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Sharks Find Their Way Using Smell

Posted by on Jan 8, 2016 in animal navigation, navigation, tracking, Wayfinding | 0 comments

Sharks Find Their Way Using Smell

Scientists are closer to solving one of the mysteries of how living creatures who can’t rely on GPS and wayfinding skills (unlike you, dear reader) find their way around. Take sharks, for example.

Experts knew that sharks are guided by the earth’s magnetic field as they move in the ocean, but were curious about other factors, including smell, that might also influence navigation.

A team of five investigators tracked leopard sharks, “a Pacific coastal species that makes foraging trips out to deeper waters.” In order to understand how smell affected navigation, they released sharks at sea and tracked their path back to the California coast over a four-hour period. Sharks with a limited sense of smell (their noses were clogged by the researchers) made it 37.2% of the way back, while sharks with a full sense of smell made it 62.6% of the way back.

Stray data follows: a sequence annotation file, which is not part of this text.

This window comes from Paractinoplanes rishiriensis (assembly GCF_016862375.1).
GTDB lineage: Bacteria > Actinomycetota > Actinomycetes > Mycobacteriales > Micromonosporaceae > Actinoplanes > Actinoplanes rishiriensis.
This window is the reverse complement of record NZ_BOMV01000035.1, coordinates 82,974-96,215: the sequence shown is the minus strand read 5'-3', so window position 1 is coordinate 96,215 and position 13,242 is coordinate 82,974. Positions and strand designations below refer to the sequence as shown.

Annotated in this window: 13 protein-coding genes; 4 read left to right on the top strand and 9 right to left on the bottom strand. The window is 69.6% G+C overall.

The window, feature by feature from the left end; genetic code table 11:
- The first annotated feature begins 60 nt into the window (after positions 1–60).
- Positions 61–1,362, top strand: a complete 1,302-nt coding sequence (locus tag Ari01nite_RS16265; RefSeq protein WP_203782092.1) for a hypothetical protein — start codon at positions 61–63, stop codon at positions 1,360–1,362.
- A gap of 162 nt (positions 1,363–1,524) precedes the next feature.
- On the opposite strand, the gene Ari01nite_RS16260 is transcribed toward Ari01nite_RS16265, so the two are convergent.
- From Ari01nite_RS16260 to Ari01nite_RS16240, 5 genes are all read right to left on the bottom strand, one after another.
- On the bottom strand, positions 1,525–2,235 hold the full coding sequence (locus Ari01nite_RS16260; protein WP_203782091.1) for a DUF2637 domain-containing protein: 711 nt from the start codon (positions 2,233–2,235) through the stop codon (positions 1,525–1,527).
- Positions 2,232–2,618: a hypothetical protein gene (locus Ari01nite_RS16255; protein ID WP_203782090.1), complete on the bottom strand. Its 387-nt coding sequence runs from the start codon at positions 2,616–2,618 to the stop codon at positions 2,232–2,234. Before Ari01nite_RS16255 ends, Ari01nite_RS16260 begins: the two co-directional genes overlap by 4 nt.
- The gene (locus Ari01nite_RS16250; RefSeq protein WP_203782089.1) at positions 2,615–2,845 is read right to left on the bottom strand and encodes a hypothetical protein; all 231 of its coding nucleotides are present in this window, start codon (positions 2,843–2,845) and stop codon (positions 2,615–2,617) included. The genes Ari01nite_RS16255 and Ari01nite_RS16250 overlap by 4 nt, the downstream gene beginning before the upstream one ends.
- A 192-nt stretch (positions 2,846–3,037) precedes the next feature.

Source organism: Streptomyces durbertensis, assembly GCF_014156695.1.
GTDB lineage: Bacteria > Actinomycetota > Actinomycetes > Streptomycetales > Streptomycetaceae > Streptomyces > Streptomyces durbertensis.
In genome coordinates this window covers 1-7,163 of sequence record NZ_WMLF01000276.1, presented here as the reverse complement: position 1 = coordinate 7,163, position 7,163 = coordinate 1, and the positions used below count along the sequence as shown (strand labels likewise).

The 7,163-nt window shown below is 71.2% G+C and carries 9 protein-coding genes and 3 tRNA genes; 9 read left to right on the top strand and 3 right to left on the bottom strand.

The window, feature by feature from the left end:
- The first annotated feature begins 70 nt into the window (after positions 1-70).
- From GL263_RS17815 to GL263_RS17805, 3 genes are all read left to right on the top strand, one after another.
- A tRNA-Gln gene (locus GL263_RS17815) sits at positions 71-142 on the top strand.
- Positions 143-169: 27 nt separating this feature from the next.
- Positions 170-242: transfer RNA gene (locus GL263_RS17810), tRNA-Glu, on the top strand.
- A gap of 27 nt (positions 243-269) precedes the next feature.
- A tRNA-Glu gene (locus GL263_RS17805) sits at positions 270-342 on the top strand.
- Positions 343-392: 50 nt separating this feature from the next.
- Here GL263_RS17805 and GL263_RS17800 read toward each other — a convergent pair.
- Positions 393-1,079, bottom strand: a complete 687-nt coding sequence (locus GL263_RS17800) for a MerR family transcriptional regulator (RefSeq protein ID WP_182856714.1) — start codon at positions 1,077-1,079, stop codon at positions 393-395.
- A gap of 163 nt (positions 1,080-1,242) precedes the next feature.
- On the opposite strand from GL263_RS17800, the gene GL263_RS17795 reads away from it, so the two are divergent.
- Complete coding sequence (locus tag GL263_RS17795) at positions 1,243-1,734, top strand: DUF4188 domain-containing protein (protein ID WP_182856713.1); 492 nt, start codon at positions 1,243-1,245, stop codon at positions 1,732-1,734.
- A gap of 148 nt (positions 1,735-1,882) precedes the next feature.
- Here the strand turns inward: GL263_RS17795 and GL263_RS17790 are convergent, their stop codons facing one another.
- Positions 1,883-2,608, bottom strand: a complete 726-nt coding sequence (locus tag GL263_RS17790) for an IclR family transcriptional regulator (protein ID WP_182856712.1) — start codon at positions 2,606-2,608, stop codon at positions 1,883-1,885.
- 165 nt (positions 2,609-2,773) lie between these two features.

According to the researchers, “This is the first study to demonstrate experimentally that olfaction (smell) contributes to pelagic (open sea) navigation in sharks, likely mediated by chemical gradients as has been hypothesized for birds.”

Here’s a link to the news story:

Here’s a link to the article:

If you’re directionally challenged you need the award-winning book, Directional Sense: How to Find Your Way Around, by Janet R. Carpman and Myron A. Grant.


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